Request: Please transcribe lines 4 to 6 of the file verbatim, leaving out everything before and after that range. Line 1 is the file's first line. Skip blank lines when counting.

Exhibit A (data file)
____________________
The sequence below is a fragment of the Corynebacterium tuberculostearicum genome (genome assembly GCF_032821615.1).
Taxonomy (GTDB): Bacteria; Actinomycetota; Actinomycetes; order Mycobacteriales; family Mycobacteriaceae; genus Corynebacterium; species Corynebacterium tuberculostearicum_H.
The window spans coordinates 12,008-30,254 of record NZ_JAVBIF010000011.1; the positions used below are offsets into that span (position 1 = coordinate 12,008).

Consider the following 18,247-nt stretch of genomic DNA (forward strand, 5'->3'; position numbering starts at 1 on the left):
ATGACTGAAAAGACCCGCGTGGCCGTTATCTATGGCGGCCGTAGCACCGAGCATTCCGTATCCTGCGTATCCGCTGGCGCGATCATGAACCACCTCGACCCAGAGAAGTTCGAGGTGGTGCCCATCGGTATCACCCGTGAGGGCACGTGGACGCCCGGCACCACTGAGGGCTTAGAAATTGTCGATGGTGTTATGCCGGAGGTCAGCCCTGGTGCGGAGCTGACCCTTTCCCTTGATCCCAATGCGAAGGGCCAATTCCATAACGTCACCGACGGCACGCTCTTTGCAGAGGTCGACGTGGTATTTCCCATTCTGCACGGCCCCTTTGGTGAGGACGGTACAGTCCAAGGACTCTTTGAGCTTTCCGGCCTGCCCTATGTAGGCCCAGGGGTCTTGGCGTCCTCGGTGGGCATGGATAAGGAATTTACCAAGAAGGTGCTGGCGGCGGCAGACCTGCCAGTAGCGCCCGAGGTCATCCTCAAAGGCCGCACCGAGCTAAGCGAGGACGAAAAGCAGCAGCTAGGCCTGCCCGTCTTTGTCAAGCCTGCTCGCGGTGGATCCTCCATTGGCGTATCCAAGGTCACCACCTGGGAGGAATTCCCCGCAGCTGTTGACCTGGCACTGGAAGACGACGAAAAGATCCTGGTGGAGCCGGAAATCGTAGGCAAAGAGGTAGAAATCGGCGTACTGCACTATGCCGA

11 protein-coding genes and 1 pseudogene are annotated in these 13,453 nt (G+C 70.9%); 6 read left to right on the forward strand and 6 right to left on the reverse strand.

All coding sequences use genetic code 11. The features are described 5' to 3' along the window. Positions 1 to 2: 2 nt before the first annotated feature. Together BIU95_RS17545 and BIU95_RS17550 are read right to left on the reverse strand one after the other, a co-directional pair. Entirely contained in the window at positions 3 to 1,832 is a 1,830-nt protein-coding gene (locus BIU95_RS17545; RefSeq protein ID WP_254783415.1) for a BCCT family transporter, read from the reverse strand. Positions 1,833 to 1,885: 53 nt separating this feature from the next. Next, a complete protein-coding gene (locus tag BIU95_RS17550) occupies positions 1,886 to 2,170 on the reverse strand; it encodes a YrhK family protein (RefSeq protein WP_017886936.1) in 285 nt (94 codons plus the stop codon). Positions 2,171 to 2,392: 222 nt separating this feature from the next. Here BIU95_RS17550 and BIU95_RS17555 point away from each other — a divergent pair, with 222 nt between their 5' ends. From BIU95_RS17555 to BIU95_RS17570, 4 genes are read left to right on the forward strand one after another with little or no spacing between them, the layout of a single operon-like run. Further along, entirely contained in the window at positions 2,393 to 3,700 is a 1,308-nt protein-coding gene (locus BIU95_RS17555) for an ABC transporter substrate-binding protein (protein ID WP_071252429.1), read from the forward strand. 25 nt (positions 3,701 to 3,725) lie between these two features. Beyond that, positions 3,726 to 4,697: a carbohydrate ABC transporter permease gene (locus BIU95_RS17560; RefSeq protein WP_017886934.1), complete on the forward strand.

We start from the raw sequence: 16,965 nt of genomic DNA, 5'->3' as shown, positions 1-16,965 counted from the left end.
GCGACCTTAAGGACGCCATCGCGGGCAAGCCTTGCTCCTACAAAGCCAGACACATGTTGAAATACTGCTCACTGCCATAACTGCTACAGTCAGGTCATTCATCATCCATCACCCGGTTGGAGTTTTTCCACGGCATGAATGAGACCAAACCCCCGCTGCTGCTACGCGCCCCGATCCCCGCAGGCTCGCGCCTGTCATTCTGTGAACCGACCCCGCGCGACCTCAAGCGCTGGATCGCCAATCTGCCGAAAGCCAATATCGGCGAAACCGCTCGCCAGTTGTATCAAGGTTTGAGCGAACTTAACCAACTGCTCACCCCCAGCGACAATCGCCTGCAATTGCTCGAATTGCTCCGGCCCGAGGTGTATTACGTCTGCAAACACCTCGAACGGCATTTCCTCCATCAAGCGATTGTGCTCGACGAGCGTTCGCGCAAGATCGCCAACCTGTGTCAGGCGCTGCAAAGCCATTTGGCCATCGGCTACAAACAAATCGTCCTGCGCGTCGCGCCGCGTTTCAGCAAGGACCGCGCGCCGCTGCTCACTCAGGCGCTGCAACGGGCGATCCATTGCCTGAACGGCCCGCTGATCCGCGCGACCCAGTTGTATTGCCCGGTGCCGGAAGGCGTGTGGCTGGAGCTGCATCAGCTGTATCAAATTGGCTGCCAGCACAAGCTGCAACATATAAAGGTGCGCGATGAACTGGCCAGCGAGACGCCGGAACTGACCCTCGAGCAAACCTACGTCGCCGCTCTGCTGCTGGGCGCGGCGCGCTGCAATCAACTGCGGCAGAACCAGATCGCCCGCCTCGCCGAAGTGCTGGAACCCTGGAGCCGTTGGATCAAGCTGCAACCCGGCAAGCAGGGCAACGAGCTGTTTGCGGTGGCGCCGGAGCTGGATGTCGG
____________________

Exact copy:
Consider the following 18,247-nt stretch of genomic DNA (forward strand, 5'->3'; position numbering starts at 1 on the left):
ATGACTGAAAAGACCCGCGTGGCCGTTATCTATGGCGGCCGTAGCACCGAGCATTCCGTATCCTGCGTATCCGCTGGCGCGATCATGAACCACCTCGACCCAGAGAAGTTCGAGGTGGTGCCCATCGGTATCACCCGTGAGGGCACGTGGACGCCCGGCACCACTGAGGGCTTAGAAATTGTCGATGGTGTTATGCCGGAGGTCAGCCCTGGTGCGGAGCTGACCCTTTCCCTTGATCCCAATGCGAAGGGCCAATTCCATAACGTCACCGACGGCACGCTCTTTGCAGAGGTCGACGTGGTATTTCCCATTCTGCACGGCCCCTTTGGTGAGGACGGTACAGTCCAAGGACTCTTTGAGCTTTCCGGCCTGCCCTATGTAGGCCCAGGGGTCTTGGCGTCCTCGGTGGGCATGGATAAGGAATTTACCAAGAAGGTGCTGGCGGCGGCAGACCTGCCAGTAGCGCCCGAGGTCATCCTCAAAGGCCGCACCGAGCTAAGCGAGGACGAAAAGCAGCAGCTAGGCCTGCCCGTCTTTGTCAAGCCTGCTCGCGGTGGATCCTCCATTGGCGTATCCAAGGTCACCACCTGGGAGGAATTCCCCGCAGCTGTTGACCTGGCACTGGAAGACGACGAAAAGATCCTGGTGGAGCCGGAAATCGTAGGCAAAGAGGTAGAAATCGGCGTACTGCACTATGCCGA

11 protein-coding genes and 1 pseudogene are annotated in these 13,453 nt (G+C 70.9%); 6 read left to right on the forward strand and 6 right to left on the reverse strand.